Belvedere, Bexley

A diverse industrial and residential district rising inland from the Thames north-west of Erith

Belvedere social club
Belvedere social club, pho­tographed in 2005

From the mid-17th cen­tu­ry three sub­stan­tial vil­las were suc­ces­sive­ly erect­ed beside a cross­roads at Blinks Hill on Less­ness Heath. The last of these was named Belvedere House, from the Ital­ian mean­ing ‘beau­ti­ful view’. Built in the 1770s, the house became home to a string of peers and knights, cul­mi­nat­ing with the phil­an­thropist and reformer Sir Culling Eard­ley.

In the mid-19th cen­tu­ry sev­er­al fac­tors com­bined to ren­der the area ripe for prof­itable growth: the estab­lish­ment of indus­tries beside the Thames, the arrival of the North Kent Rail­way and Eardley’s will­ing­ness to devel­op his estate with hous­ing for the mid­dle class­es. The vil­lage grad­u­al­ly expand­ed from a focal point near the present library. Mean­while, the river­side ham­let of Picardy became Low­er Belvedere, a set­tle­ment of ter­raced cot­tages for work­ers at the near­by fac­to­ries and wharves. Eard­ley sold up in 1864 and his house became a seamen’s mis­sion.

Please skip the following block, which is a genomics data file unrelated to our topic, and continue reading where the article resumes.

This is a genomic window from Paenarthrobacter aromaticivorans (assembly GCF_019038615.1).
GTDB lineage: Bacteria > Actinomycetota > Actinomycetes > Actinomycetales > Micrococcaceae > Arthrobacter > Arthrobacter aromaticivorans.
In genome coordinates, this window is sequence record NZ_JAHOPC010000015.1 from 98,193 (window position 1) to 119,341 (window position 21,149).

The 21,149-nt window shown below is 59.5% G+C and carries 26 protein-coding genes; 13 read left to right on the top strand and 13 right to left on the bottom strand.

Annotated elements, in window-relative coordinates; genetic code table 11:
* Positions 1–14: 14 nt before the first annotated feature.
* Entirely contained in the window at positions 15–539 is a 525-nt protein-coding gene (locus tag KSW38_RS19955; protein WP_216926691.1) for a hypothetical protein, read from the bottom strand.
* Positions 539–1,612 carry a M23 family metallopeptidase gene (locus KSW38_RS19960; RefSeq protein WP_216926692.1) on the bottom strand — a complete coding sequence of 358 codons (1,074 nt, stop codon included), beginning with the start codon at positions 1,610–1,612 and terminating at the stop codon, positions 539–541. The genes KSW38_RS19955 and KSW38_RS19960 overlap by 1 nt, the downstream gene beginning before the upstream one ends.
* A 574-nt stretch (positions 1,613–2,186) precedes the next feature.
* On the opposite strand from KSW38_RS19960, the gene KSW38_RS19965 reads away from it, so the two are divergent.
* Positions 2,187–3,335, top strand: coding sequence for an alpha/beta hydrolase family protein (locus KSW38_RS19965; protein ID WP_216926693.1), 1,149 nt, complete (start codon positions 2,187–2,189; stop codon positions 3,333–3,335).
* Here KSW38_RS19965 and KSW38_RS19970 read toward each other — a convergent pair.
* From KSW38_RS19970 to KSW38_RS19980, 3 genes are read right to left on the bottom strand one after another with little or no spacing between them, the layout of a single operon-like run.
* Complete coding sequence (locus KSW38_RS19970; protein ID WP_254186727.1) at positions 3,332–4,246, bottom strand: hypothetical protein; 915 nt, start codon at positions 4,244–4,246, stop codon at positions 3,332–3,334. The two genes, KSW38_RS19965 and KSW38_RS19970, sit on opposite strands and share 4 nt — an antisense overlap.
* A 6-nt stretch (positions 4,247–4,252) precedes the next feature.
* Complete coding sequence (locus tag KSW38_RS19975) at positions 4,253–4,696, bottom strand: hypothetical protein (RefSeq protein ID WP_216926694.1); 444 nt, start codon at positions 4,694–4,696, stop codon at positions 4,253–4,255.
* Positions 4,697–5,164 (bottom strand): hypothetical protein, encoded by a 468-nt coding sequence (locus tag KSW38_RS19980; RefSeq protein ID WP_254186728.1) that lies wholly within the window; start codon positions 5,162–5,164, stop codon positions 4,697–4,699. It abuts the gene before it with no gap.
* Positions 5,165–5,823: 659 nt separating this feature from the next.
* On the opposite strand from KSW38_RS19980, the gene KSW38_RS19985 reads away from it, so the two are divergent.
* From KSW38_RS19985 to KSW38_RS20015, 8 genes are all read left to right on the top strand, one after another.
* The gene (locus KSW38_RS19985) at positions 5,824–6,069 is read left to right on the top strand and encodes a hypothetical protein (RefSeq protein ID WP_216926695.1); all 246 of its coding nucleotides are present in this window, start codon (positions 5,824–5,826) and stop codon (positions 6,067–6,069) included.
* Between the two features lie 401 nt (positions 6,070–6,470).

Apart from some devel­op­ment towards the south in the 1930s and some wartime bomb dam­age, Upper Belvedere remained unspoilt until the demo­li­tion of Belvedere House in 1959. There­after, many of the larg­er Vic­to­ri­an prop­er­ties were sub­di­vid­ed into flats or knocked down and replaced with maisonette blocks or oth­er com­pact dwellings. Despite the changes, the name of Upper Belvedere retains a cachet local­ly.

To the north, Belvedere’s indus­tri­al half is ear­marked for fur­ther growth, as part of schemes to boost employ­ment in the Thames Gate­way region.

In com­mon with much of out­er south-east Lon­don, the pop­u­la­tion is very large­ly white; a small minor­i­ty of res­i­dents are of Indi­an ori­gin, most­ly Sikhs.

Postcode area: Belvedere, DA17
Population: 11,890 (2011 census)
Station: Southeastern (Zone 5)
Further reading: John A Prichard, Belvedere and Bostall: A Brief History, Bexley Libraries, 2nd edition 1994
Website: Ideal Homes